Khvaæt-dát is a very important Zoroastrian theological concept. Khvaæt comes from the root Khva/xva; Proto Indo Europen sve/swe, SELF. The second part, Avestan Dát, Old Church Slavonic dati, Latin datus, dare, Proto Indo European dau/do-means “to give.” (Also compare to Old Irish dan, Lithuanian duonis, “gift, what is given.”)
Khvaæt-dát literally means “giving, establishing, bringing forth to existence through own self.” The concept of Khvaæt-dát appears in the following passages in the poetic gathas; Yasna 45.4 the entire poem, Yasna 53.4, 2nd and 3rd rhymed verse line and the ancient commentaries of the same, also briefly in Yasna 34.12, 3rd rhymed verse line and Yasna 39.5, 1st rhymed verse line.
In the poetic gathas Khvaæt-dát has two meanings, one refers to the pouring forth of existence from the splendid and brilliant SELF of Ahúrá Manzdá (See also Yasna 31.7, the entire poem,) the other refers to the creating a godlike humanity among one’s own lineage and kin.
Accordingly, the material universe is a diffusion from the very OWN essence of Ahúrá Manzdá, the Luminous Force of Mind, Imagination and Genius. All existence therefore is light, mind energy, imagination and ingenuity in its core, since it derives itself from the SELF of Ahúrá Manzdá. Luminosity and Genius diffuses its marvelous essence and through pouring out its OWN SELF unleashes evermore of its wondrous powers, virtues and talents, (See Yasna 31.7, the entire poem.)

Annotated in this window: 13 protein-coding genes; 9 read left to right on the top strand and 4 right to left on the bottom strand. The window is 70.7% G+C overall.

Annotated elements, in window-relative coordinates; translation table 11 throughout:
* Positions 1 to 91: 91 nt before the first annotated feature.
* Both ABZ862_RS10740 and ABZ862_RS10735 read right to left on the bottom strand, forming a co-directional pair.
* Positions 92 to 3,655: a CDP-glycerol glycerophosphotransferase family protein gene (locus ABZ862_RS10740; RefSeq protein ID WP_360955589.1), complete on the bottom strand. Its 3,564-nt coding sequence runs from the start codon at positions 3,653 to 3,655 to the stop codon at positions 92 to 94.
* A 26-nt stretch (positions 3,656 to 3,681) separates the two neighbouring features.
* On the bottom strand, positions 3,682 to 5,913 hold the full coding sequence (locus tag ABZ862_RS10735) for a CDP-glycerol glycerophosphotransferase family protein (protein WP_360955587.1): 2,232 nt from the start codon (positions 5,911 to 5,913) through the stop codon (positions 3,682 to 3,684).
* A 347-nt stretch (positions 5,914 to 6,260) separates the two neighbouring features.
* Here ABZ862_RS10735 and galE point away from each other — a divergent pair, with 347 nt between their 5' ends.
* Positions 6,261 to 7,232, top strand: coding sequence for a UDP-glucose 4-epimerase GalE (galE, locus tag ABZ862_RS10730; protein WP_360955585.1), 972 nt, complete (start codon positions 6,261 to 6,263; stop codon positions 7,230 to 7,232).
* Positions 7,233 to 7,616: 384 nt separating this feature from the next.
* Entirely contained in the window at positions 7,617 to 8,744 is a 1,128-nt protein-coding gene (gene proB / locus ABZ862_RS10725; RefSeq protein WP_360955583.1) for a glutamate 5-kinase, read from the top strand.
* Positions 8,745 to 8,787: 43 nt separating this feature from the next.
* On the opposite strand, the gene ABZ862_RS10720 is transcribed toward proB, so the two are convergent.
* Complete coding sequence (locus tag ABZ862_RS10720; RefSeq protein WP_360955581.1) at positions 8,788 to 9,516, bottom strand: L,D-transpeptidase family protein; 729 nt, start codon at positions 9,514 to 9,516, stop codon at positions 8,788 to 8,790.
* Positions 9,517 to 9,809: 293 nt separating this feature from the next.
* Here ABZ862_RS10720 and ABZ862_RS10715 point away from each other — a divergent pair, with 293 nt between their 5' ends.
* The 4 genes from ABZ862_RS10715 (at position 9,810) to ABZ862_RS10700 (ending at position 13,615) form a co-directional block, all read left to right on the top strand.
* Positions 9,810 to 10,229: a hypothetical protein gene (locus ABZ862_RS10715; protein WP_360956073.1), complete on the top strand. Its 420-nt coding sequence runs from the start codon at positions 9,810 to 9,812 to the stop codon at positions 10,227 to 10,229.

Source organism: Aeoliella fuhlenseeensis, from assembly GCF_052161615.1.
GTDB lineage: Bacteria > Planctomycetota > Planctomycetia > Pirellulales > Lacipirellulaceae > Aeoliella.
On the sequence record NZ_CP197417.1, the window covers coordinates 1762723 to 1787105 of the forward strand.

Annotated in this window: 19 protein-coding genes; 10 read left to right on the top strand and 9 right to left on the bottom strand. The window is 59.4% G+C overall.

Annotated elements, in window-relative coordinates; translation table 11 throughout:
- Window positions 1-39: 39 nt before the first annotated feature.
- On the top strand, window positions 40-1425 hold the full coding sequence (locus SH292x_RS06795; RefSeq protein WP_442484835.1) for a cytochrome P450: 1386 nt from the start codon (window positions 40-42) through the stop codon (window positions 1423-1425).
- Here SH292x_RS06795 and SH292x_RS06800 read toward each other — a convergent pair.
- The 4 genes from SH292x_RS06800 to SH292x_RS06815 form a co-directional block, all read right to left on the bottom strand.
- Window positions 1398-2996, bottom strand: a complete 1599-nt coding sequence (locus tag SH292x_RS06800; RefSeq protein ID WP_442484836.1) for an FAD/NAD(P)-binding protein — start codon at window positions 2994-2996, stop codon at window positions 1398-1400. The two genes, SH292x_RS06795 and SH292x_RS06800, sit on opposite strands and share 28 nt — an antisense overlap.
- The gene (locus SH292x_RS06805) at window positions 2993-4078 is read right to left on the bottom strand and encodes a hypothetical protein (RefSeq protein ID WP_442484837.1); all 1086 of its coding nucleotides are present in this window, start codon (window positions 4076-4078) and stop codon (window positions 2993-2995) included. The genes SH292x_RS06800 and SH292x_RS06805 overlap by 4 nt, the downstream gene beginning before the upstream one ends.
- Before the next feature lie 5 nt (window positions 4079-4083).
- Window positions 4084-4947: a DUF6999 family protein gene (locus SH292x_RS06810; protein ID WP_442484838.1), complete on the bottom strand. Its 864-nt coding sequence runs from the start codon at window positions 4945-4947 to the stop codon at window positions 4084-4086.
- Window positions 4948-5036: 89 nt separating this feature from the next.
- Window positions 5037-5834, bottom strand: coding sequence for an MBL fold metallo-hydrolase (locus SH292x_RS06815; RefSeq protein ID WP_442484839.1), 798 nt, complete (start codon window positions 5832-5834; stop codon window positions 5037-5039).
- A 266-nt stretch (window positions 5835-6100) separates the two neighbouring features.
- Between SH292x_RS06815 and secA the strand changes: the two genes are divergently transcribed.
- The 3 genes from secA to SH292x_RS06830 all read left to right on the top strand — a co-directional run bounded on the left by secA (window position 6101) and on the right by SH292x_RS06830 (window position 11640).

Just as creation is a giving from the OWN SELF of Divine Genius and Excellence; so shall the good and virtuous beget/create only among themselves, to bring about a divine humanity, a unique race of god-men marked by goodness, virtue and wisdom, (See Yasna 53.4, 2nd and 3rd rhymed verse line and the ancient commentaries of the same.)
According to Yasna 53.4, 2nd and 3rd rhymed verse line, the criteria for being among the OWN SELF Khvaæt (Persian Khvodi) of God or khvaudá is to be exemplary of ashá or arthá; to be exemplary of excellence, virtue, luminosity and knowledge. Ashá or arthá is almost identical to Greek arête. (See also Yasna 39.5, 1st rhymed verse line and the ancient commentaries of the same.)
Khvaæt-dát becomes in a sense “dedication of self” to the best one can become and to eternal progress, the “dedication of self to become like God;” for Manzdá is all the mind-powers, genius and excellence that is yet to be, (See Yasna 33.10, 2nd rhymed verse line and the ancient commentaries of the same.)
Zoroastrianism has always laid great emphasis on empowering the unknown powers of mind, on triumph of the spirit, on developing talent, nobility and virtue in one’s own kin and blood, and in aligning our energies with only the noble, virtuous and excellent in the seven climes of the earth, (See hamazoor bim formula.)
This “dedication of self” to become like God, to the best one can become and to eternal progress, to see the potential of becoming divine in every atom or universe is Khvaæt-dát.